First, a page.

News & ToursMay 11, 2016

Despite players skipping Rio, Tim Finchem believes golf has staying power in Olympics

PONTE VEDRA BEACH, FL - MAY 10:  PGA Tour commissioner Tim Finchem (L) and LPGA  commissioner Michael Whan speak with the media about a partnership between the PGA Tour, LPGA Tour and Topgolf prior to the start of the THE PLAYERS Championship on the Stadium Course at TPC Sawgrass on May 10, 2016 in Ponte Vedra Beach, Florida.  (Photo by Scott Halleran/Getty Images)
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PONTE VEDRA BEACH, FL - MAY 10: PGA Tour commissioner Tim Finchem (L) and LPGA commissioner Michael Whan speak with the media about a partnership between the PGA Tour, LPGA Tour and Topgolf prior to the start of the THE PLAYERS Championship on the Stadium Course at TPC Sawgrass on May 10, 2016 in Ponte Vedra Beach, Florida. (Photo by Scott Halleran/Getty Images)

Golf returns to the Olympics for the first time since 1904, but the sport's participation in the Rio games has not been universally embraced. Five major players -- Adam Scott, Louis Oosthuizen, Charl Schwartzel, Marc Leishman and Vijay Singh -- are passing on the event, citing a hectic schedule or concerns over Brazil's Zika epidemic.

Because of the initial lukewarm reception, some of the sport's voices -- including Rory McIlroy -- have voiced worries that golf's Olympic stay will be short. However, PGA Tour commissioner Tim Finchem believes golf will be a lasting player in the Olympics.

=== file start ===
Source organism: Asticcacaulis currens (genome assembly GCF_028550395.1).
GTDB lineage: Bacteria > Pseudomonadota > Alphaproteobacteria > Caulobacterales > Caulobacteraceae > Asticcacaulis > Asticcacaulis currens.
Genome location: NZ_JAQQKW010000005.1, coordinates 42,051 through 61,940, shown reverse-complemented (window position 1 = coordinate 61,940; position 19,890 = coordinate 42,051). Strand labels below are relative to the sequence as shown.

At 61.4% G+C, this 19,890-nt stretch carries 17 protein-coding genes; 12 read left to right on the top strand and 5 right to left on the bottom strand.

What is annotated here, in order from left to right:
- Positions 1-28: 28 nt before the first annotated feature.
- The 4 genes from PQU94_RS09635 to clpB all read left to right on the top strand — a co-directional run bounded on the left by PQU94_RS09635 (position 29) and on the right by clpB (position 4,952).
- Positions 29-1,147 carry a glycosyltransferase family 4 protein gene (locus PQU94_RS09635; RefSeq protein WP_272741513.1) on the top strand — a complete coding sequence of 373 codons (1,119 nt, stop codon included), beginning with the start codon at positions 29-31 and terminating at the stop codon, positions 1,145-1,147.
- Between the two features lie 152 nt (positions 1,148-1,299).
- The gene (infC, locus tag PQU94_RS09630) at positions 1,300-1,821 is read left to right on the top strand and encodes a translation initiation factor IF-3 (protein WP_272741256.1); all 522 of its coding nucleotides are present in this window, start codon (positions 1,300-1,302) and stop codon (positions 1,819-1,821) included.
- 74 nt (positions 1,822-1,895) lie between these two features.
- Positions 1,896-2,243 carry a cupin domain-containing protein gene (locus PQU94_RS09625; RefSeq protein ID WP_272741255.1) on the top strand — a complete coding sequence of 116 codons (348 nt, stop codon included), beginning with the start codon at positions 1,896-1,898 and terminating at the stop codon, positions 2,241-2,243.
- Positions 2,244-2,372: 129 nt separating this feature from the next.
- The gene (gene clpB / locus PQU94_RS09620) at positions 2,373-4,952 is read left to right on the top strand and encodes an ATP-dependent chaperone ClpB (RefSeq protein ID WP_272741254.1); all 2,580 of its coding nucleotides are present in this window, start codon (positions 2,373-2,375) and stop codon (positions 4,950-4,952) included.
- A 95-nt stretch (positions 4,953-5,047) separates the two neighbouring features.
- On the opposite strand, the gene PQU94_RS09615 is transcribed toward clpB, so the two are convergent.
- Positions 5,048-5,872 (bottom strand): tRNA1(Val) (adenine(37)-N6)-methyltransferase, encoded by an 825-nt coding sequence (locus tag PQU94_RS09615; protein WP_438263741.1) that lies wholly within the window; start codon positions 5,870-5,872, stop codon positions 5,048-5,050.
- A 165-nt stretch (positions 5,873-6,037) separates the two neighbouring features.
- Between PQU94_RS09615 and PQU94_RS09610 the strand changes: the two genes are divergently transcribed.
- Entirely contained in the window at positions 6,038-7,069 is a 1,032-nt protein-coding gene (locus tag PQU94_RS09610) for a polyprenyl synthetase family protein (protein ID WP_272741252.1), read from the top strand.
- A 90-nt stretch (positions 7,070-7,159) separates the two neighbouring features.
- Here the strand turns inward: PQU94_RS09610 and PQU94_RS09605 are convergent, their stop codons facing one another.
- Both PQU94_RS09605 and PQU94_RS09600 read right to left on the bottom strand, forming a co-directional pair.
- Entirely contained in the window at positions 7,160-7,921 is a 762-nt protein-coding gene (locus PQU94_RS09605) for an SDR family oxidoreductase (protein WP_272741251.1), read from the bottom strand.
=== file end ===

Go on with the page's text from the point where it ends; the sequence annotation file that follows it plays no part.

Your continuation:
"We're off to a good start," Finchem said on Tuesday at the Players Championship. "Now, as you're also aware, there are a variety of issues with the Games, health issues, the traditional -- almost traditional thing with the Olympics with regard to congestion, facilities not being finished, and we have seen that in Greece, and we saw it in Atlanta and we saw it in China, and we are confident that those issues can be handled when we're down there."

After this year's Olympics, there will be a vote in 2017 regarding golf's participation in future games beyond 2020, a matter Finchem thinks is trending in golf's favor.

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"The reason [the IOC] liked golf is it's growing around the globe, it's bringing young people to the game, it's one of the few sports that's actively very popular on every continent," Finchem remarked. "It's truly a global sport, and it's a sport that works quite well with sponsorship and they're in that business, so I don't think any of those variables are going to change after this year. I think we'll be in good shape."

Finchem did acknowledge health issues are at the forefront of the Brazil games, and didn't want to trivialize those very real concerns. Nevertheless, Finchem and the heads of golf see the potential the Olympics can bring to the sport.

"We don't go around saying gloom and doom. We say, look, let's take advantage of the upside here if we possibly can," he said. "And I think the positives here are this is the biggest sports stage ever. Every four years it happens, and you want to take advantage of that."


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